The New York Times called Noises Off “…the most dexterously realized comedy ever about putting on a comedy. A spectacularly funny, peerless backstage farce. … a festival of delirium.”

    Each of the three acts of Noises Off contains a performance of the first act of a play within a play, a poor farce called Nothing On — the type of play in which young girls run about in their underwear, old men drop their trousers, and many doors continually bang open and shut. Preparing for the opening performance, the cast are hopelessly unready, and baffled by entrances and exits, missed cues, missed lines, and bothersome props, including several plates of sardines.

    In Act Two, the play is seen from backstage, providing a view that emphasises the deteriorating relationships between the cast that lead to offstage shenanigans and onstage bedlam. The play falls into disorder before the curtain falls.

    By Act Three, though the actors remain determined at all costs to cover up the mounting series of mishaps, it is not long before the plot has to be abandoned entirely and the more coherent characters are obliged to take a lead in ad-libbing somehow towards some sort of end.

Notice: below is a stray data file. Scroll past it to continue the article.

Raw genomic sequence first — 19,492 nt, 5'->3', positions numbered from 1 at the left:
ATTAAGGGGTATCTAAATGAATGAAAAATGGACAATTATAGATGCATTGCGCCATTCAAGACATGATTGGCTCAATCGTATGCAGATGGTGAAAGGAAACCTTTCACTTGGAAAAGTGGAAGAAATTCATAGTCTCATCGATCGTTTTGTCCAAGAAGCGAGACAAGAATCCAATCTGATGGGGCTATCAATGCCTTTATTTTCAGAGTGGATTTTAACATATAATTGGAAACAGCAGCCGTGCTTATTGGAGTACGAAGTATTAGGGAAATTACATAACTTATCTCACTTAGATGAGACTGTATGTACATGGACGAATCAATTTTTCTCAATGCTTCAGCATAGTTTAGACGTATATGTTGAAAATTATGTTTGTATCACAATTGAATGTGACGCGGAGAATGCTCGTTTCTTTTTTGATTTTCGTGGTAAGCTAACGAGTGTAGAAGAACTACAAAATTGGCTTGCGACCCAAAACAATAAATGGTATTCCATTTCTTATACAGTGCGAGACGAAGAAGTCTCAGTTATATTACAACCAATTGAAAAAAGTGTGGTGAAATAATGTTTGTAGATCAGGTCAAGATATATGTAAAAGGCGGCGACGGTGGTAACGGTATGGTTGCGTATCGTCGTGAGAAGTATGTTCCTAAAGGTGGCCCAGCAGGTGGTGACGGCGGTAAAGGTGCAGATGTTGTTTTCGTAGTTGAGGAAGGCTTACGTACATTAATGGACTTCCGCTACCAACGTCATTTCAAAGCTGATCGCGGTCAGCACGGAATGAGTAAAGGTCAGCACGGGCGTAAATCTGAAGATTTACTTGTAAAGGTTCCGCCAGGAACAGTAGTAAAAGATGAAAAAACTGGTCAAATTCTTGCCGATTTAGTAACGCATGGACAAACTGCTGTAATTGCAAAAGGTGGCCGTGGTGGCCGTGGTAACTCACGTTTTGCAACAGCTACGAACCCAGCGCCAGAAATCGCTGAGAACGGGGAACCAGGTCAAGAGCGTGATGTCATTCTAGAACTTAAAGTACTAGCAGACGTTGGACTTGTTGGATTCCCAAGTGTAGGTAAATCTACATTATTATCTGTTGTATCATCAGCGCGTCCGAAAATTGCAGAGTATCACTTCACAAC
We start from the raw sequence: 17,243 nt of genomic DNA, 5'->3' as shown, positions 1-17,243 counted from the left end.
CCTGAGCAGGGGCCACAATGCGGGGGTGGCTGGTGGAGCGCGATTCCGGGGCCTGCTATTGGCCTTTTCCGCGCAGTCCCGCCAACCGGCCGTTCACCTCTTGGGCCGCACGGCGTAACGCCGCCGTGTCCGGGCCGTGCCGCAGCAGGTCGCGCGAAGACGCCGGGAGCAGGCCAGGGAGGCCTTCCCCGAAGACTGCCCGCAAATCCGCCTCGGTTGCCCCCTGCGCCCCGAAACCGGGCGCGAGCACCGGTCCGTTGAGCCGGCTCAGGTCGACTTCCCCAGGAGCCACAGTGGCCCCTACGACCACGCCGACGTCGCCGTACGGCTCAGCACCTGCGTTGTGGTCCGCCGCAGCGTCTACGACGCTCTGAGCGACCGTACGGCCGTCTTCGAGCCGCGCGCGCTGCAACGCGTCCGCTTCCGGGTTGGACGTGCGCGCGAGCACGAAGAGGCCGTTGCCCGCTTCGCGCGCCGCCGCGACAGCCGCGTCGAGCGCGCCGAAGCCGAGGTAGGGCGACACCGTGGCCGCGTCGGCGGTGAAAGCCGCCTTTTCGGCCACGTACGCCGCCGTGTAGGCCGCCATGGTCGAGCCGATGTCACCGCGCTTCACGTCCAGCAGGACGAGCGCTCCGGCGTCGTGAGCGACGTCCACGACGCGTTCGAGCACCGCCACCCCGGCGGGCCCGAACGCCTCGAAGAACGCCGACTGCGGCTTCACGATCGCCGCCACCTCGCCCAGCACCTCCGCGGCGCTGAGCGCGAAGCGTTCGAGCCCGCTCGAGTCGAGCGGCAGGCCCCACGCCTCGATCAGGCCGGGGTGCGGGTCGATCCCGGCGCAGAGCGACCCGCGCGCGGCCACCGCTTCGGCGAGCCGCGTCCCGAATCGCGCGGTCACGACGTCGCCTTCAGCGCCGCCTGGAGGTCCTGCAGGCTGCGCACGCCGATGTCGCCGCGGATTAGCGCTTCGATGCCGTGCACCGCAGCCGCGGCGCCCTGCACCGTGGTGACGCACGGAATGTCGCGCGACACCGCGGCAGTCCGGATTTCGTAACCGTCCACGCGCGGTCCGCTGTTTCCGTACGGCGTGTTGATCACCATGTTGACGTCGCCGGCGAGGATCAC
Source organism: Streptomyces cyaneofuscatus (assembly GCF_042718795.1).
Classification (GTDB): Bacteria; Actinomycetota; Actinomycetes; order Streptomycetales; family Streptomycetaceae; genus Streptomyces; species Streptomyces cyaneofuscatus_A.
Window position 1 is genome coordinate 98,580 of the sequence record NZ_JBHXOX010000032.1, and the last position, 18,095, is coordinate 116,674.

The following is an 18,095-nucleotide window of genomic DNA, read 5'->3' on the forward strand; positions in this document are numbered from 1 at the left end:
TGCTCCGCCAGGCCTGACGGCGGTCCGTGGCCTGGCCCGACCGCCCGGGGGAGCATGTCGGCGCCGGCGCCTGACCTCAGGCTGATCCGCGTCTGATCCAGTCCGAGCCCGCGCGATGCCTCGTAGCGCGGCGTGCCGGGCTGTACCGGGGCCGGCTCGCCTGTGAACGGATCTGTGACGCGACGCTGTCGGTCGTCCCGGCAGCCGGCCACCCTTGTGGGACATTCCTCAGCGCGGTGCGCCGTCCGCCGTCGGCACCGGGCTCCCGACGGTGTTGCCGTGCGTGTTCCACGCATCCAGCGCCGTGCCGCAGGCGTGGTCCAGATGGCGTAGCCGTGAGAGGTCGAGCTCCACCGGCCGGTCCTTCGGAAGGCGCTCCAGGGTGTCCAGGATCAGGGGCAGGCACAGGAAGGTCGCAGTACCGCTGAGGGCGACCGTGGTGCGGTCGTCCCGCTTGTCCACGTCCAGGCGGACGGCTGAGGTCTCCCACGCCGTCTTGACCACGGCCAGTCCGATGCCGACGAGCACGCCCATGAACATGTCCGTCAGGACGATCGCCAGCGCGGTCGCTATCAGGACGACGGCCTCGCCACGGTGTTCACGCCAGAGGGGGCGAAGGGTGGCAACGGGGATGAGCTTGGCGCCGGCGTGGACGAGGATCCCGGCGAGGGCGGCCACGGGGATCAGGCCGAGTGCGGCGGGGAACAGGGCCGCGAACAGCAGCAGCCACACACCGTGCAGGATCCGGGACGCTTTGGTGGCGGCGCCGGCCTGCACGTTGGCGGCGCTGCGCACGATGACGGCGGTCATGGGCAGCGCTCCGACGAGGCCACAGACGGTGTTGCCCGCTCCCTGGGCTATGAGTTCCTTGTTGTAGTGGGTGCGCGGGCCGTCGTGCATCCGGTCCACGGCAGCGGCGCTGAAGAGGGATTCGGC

Production Dates:

    • Friday and Saturday, June 16th and 17th, 7:30 pm
    • Sunday June 18th, 2:00 pm matinee
    • Friday and Saturday, June 23rd and 24th, 7:30 pm
    • Sunday. June 25th, 2:00 pm matinee
  • 2017season

    Chalk Garden

    The Chalk Garden

    • by Enid Bagnold
    • Directed by Laura Graham

    Family drama and wit meet in this exploration of the secret world of childhood through the prism of a dyed-in-the-wool dowager, her precocious and equally eccentric granddaughter, and the enigmatic new governess.

    Mrs. St. Maugham lives in her country house in a village in Sussex, where the garden is composed of lime and chalk. She is taking care of her teenage grandchild, Laurel, who has been setting fires. Miss Madrigal, an expert gardener, is hired as a governess, despite her lack of references. Also in the household is a valet, Maitland, who has just been released from a five-year sentence in prison. Olivia, Laurel’s mother, who has remarried, arrives for a visit. When the Judge comes to the house for lunch, he reveals that he had sentenced Miss Madrigal to jail for murder.

    When The Chalk Garden was revived in London in 2008, critics called it a “neglected stage masterpiece” and praised Bagnold’s writing as “extravagantly eloquent”, “irresistibly vivid” and “hauntingly beautiful”. Bagnold is also the author of the much-loved novel National Velvet.

    Production Dates:

    • Friday and Saturday, March 3rd and 4th, 7:30 pm
    • Sunday March 5th, 2:00 pm matinee
    • Friday and Saturday,March 10th and 11th, 7:30 pm